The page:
The Voter ID law while technically in effect was not enforced at polling places in 2012.[10] A group of civil rights and legal organizations banded together to contest the law in court. Their goal was to have the law struck down by the 2012 presidential elections, as they felt the law was more about Republican advantage than preventing voter fraud; however, the case was not decided until 2014.[citation needed] The official lawsuit was Applewhite v. Commonwealth of Pennsylvania. The group of rights organizations represented 10 plaintiffs, all of which would be prevented from voting in the 2012 presidential election if the Voter ID law would be allowed to remain in place. Vic Walczak, a representative from the Pennsylvania ACLU, argued on behalf of these plaintiffs and pointed out that people who will not be able to produce the necessary forms of identification mostly fit into two categories: annual income of less than $20,000 and not possessing a GED. Hispanics and women were also populations with large amounts facing difficulty with obtaining these proper forms of identification.That Be instead Of Exist An It’s D Short At Available For Yet Next Week c Least Or Gender-neutral Drivers License Male Now Right Driver’s Make Early Not “you Doesn’t Have A ‘x’ ‘m’ Is There As To Licenses Dc ‘f’ Female

The case was heard by Honorable Bernard L. McGinley. McGinley declared the law to be unconstitutional, and that it placed unfair pressure on the rights of the citizen to vote and participate in elections as it required such specific forms of identification to cast a ballot, types of IDs that were not necessarily feasible for everyone to obtain or were equally accessible. He ruled that the law could not be put into action. In his opinion, he alluded to the fact that although the law did not specifically target people through its language, it would disenfranchise certain groups and people who had more trouble obtaining the necessary identification required under the law.[12] McGinley also said in his decision that the state’s argument that photo identification was necessary to prove people’s identities and protect the elections did not clearly show a link between photo IDs and safer, better elections.[13]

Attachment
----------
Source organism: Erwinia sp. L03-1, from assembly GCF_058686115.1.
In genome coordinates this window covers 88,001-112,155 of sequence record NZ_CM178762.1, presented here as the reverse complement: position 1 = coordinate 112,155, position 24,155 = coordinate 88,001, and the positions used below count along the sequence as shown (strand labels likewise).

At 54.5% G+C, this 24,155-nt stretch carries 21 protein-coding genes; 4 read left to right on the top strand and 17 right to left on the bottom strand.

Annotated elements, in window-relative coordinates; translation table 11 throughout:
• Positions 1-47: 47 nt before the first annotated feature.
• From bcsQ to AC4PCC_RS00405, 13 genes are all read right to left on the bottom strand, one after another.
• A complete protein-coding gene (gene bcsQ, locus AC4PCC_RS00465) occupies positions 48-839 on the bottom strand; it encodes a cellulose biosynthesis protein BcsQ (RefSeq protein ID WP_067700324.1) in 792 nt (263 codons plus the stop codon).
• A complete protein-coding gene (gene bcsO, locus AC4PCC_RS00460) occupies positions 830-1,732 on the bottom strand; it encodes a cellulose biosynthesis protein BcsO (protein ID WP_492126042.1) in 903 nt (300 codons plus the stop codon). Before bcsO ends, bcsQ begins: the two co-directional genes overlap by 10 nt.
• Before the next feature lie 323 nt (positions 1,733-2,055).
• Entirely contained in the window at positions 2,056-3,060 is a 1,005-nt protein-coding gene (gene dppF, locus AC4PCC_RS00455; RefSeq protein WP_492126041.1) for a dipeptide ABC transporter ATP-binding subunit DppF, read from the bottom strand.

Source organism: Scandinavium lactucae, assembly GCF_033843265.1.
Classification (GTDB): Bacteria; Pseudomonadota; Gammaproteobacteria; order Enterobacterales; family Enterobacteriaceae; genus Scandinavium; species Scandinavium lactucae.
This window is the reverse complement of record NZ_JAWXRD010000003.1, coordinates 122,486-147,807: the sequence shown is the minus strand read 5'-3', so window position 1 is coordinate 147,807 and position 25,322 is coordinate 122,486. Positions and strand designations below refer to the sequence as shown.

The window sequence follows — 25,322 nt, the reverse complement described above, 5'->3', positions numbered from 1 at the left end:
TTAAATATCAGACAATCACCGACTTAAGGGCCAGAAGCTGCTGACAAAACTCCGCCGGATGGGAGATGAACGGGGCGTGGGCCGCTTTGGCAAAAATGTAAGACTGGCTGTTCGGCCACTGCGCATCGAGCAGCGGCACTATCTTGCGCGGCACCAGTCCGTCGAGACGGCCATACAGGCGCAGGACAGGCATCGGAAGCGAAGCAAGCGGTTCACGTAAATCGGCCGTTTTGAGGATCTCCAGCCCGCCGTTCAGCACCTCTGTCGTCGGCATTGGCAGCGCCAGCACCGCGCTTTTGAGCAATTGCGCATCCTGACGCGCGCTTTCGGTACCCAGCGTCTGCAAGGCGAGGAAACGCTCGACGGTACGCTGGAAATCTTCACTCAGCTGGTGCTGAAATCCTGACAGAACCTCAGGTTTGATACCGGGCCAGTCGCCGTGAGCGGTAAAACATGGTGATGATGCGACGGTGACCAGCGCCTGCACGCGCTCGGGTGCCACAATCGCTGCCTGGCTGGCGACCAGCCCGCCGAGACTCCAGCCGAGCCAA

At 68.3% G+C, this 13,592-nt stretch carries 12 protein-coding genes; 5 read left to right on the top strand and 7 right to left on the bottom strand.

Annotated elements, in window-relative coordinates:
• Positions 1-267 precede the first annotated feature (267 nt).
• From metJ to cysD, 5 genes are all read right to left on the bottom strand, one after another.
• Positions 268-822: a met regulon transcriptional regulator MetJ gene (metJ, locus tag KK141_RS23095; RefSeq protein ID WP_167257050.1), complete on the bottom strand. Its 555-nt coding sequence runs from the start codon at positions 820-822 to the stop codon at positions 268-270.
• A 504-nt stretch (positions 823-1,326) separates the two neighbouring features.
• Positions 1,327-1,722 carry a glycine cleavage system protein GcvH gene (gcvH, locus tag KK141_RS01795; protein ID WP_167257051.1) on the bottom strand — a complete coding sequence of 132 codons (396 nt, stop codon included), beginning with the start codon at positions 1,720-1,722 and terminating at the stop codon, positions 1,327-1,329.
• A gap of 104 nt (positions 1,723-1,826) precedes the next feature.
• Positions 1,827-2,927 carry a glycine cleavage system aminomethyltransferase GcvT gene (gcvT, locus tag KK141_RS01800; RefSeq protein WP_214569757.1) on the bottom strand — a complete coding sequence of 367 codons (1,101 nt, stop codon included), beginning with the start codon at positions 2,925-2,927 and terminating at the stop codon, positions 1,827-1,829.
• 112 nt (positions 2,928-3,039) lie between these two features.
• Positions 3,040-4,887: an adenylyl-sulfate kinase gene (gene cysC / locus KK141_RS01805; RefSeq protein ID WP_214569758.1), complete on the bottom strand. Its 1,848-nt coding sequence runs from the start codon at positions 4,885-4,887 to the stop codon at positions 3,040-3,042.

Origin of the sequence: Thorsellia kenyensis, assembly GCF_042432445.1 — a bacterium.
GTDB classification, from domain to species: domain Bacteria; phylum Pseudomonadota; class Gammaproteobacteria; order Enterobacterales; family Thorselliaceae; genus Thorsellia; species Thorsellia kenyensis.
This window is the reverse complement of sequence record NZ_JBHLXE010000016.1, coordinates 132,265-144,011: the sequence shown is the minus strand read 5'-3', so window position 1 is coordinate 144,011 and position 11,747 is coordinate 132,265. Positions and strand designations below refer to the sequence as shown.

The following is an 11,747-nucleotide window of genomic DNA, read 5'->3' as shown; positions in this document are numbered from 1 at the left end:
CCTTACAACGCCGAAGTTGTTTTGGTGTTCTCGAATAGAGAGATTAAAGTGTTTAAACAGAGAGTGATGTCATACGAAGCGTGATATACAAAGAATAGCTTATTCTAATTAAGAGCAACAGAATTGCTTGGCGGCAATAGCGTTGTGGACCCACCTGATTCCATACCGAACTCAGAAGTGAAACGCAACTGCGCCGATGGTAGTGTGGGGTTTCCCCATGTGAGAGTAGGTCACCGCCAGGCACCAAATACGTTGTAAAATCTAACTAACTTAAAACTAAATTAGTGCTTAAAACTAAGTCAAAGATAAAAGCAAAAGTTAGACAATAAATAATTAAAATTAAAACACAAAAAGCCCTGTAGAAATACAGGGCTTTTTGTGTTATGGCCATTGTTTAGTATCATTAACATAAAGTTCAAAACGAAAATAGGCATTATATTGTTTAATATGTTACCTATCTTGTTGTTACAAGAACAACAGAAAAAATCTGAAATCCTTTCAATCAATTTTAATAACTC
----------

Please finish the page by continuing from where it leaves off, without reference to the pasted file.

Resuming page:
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The decision in Applewhite v. Commonwealth of Pennsylvania against the Voter ID law led to similar challenges to voter ID laws in Wisconsin, North Carolina, and Texas.[14]

Although the 2012 Voter ID law in Pennsylvania had been struck down in 2014, people were still experiencing problems with being asked for identification beyond their voter card when they went to the polls for the 2016 presidential election. There were several reports from people across the state that they had been asked for some form of identification that was not required under law.[15]


  1. ^ "Motor Voter Law". Pennsylvania Department of Transportation. Pennsylvania Department of Transportation. Retrieved 19 March 2018.
  2. ^ "Voting in Pennsylvania". Commonwealth of Pennsylvania. Retrieved 19 March 2018.
  3. ^ Underhill, Wendy. "Voter Identification Requirements | Voter ID Laws". National Conference of State Legislatures. National Conference of State Legislatures. Retrieved 19 March 2018.
  4. ^ Connor, Tracy (November 8, 2016). Packet California Permit Seed License Drivers Template California. NBC News. NBC News. Retrieved 19 March 2018.
  5. ^ "Pennsylvania's Voter ID Law Found Unconstitutional". ACLU Pennsylvania. ACLU Pennsylvania. Retrieved Bitcoins But 100 Help Received Not 19 March 2018.
  6. ^Of - 1 Fakeyourdrank Reviews Fakeyourdrank Review com Sitejabber Blake, Aaron. "Everything you need to know about the Pennsylvania voter ID fight". The Washington Post. The Washington Post. Retrieved 19 March 2018.
  7. ^ "Pennsylvania's Voter ID Law Found Unconstitutional". ACLU Pennsylvania. ACLU Pennsylvania. Retrieved 19 March 2018.Bitcoins But 100 Help Received Not
  8. ^ Richey, W (August 15, 2012). "Why judge refused to block Pennsylvania voter ID law". The Christian Science Monitor. The Christian Science Monitor.
  9. ^ Laslo, B. "Commentary: Real fraud is in Pennsylvania Voter ID law". The Daily Record. The Daily Record.
  10. ^ "Pennsylvania's Voter ID Law Found Unconstitutional". ACLU Pennsylvania. ACLU Pennsylvania. Retrieved 19 March 2018.
  11. ^ Gaynor, Gerren Keith (July 26, 2012). "Coalition files lawsuit against Pennsylvania voter ID law". New York New Amsterdam Times. New York New Amsterdam Times.
  12. ^ "Applewhite v. Commonwealth of Pennsylvania Full Order" (PDF). The Public Interest Law Center. The Public Interest Law Center. Retrieved 19 March 2018.
  13. Media - Alaska Reluctant Possible Comply Barrier Real Flying Faces Public Id To With Malloy, Allie (January 17, 2014). "Judge strikes down Pennsylvania voter ID law, calls it burdensome". CNN. CNN. Retrieved 19 March 2018.
  14. ^ Berman, Ari (January 17, 2014). "Pennsylvania Ruling Shows the Problem With Voter ID Laws". The Nation. The Nation. Retrieved 19 March 2018.
  15. ^ Connor, Tracy (November 8, 2016). Packet California Permit Seed License Drivers Template California. NBC News. NBC News. Retrieved 19 March 2018.